Manuel Robbe (1872-1936)
AKA: Alphonse Lafitte, Eugène Lafitte
Born: 1872; Paris
Biography of Manuel Robbe
Born in Paris in 1872, Manuel Robbe developed his art during the years of controversy preceding the revolution of early 20th century modern art.
Robbe studied painting at the Academie Julian and the Ecole des Beaux-Arts. He learned printmaking early on, exhibited at the Salons and won a metal at the Paris Exposition Universelle in 1900. Following the productive years of his youth, Robbe served as a pilot in the First World War. Afterwards, as happened to so many after the experience of war, he lost much of his creative impulse.
Though he lived until 1936, he is known for his richly printed color aquatints created at the turn of the century, images fully evocative of the days of the Belle Epoque.
From 1898, Robbe had the support and encouragement of the great print dealer-publisher Edmond Sagot, who had contributed enormously to the flowering of printmaking among avant-garde artists in the last decades of the 19th century, helping to win the acceptance of colored prints as a serious art medium. Robbe stayed shy of the avant-garde movements, though there is a mysterious symbolist quality in some of his works, and did not participate in the dominant field of color lithography. His aesthetic and technical accomplishments in his chosen specialty of color aquatint deserve a respected niche in the history of the period.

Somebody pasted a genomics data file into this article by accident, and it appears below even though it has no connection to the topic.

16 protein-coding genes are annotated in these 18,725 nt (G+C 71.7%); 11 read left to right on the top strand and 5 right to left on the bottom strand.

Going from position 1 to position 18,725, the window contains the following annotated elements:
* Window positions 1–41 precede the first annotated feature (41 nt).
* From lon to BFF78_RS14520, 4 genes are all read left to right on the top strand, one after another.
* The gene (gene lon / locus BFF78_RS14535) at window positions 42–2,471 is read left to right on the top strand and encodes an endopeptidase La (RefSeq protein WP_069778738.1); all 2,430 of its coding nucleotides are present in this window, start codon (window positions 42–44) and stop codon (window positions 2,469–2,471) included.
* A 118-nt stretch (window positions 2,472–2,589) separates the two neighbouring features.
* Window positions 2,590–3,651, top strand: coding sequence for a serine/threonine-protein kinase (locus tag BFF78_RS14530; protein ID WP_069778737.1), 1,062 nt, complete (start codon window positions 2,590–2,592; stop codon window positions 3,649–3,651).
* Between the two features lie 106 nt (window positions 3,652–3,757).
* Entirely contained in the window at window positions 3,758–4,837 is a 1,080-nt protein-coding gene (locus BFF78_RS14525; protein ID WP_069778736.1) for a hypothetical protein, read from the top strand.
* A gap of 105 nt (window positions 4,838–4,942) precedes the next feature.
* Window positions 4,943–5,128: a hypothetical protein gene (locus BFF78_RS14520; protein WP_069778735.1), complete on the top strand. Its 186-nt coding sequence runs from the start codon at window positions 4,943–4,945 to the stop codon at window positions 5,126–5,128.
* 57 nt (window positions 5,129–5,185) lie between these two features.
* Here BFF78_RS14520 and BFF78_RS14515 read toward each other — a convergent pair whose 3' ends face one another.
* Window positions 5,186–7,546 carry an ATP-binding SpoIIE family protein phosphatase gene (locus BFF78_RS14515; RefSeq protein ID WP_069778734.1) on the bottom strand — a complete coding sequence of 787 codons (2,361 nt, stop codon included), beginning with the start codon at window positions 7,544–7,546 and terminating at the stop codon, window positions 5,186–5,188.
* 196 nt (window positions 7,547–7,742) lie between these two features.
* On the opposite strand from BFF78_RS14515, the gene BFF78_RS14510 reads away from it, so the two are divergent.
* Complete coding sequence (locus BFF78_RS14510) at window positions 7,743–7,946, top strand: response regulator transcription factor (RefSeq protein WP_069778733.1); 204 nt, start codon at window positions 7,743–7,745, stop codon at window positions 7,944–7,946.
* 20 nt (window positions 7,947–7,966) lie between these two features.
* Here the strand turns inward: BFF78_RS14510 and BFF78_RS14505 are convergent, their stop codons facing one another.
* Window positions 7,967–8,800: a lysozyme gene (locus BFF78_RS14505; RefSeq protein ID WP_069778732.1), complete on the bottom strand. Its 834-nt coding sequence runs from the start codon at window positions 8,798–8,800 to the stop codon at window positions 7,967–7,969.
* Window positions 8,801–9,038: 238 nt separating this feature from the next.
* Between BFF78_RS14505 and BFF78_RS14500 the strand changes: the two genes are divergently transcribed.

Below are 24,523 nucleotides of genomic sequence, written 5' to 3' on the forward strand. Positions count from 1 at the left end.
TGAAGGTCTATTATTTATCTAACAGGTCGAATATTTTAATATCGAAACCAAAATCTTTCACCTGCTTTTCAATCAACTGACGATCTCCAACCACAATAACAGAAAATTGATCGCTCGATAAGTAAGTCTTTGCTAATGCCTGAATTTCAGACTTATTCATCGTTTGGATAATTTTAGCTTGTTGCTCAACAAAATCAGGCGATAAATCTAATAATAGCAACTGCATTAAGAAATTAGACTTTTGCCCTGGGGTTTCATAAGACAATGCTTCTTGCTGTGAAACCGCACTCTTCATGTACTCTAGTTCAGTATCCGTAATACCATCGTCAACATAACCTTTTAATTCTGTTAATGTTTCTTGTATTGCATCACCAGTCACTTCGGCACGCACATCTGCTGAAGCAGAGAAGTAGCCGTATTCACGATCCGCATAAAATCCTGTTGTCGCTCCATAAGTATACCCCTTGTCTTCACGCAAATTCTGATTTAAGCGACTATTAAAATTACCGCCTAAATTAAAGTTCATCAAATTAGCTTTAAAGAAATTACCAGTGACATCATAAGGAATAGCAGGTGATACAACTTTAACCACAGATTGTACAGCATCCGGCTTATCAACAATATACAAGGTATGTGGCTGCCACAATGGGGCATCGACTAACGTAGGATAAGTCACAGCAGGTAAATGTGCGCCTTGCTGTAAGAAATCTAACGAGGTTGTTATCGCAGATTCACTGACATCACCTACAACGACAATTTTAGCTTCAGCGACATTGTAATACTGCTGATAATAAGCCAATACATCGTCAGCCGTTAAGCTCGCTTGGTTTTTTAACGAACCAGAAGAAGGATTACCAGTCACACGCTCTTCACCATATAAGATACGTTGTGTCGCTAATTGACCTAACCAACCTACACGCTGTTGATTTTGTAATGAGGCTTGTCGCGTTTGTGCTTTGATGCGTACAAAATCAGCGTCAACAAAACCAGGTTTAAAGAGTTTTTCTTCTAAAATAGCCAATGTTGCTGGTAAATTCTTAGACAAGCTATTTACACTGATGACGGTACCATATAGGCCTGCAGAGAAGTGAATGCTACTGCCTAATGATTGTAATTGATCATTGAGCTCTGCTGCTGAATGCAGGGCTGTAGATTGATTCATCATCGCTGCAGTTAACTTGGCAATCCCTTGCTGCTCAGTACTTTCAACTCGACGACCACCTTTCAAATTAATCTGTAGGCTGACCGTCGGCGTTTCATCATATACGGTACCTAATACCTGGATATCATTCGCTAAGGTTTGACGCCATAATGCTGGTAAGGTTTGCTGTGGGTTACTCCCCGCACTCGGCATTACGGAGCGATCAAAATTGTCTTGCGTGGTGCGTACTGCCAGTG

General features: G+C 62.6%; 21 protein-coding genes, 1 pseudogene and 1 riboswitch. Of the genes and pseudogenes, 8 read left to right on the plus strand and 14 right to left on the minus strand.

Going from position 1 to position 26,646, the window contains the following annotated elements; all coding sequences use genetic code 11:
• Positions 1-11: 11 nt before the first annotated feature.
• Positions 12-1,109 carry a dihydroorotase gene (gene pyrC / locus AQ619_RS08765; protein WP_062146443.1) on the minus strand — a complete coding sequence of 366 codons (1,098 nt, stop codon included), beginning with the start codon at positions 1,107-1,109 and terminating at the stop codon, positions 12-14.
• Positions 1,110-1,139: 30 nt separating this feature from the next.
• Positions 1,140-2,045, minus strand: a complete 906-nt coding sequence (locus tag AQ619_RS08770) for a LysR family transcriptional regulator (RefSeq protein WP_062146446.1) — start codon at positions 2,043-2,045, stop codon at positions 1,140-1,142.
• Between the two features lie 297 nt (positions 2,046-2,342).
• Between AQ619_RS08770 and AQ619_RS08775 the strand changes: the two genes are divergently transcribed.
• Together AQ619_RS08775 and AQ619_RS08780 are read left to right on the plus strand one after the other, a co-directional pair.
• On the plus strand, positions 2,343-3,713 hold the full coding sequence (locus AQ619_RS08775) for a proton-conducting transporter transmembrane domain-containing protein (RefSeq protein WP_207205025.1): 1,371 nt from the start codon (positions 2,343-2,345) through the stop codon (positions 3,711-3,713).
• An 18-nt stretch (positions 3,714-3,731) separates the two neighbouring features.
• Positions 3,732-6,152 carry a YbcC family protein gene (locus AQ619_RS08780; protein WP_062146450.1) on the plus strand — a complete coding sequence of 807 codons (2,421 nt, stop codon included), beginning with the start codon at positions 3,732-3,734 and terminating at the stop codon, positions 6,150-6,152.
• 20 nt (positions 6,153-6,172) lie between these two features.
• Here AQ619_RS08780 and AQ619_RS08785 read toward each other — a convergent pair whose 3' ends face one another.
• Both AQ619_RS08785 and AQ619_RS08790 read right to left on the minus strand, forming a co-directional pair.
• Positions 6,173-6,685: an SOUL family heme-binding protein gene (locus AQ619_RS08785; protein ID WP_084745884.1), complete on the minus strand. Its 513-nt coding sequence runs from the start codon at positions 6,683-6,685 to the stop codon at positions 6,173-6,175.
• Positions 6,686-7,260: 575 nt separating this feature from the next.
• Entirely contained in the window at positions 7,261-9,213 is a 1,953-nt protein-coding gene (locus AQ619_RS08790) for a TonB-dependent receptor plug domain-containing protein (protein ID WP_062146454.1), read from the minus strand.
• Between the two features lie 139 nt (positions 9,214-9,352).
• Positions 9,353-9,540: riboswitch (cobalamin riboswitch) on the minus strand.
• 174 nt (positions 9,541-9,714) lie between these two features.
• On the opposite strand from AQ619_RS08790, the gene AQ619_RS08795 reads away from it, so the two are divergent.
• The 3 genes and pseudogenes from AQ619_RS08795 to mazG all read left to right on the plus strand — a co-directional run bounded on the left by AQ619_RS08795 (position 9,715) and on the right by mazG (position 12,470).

With the rebirth of a market for prints as collectable, democratically available works of art, color prints came to be regarded as objects meant to be displayed on walls, like paintings, rather than kept closed in portfolios. Robbe’s very painterly aquatints served the function well, for he developed his prints with a depth of tone and modeled mass more often seen in paintings than in the graphic arts, yet still with a printmaker’s regard for the special textures and sparkle of works on paper.
Most of Robbe’s prints are with some etching or drypoint. Some have just a very small area of drypoint or etched work it may take some hunting to discover delineating form and giving an almost hidden point of focus to the composition.
Robbe’s gift was for creating aquatint prints with softly contoured forms, autumnal tones, pastel hues and a masterful use of black.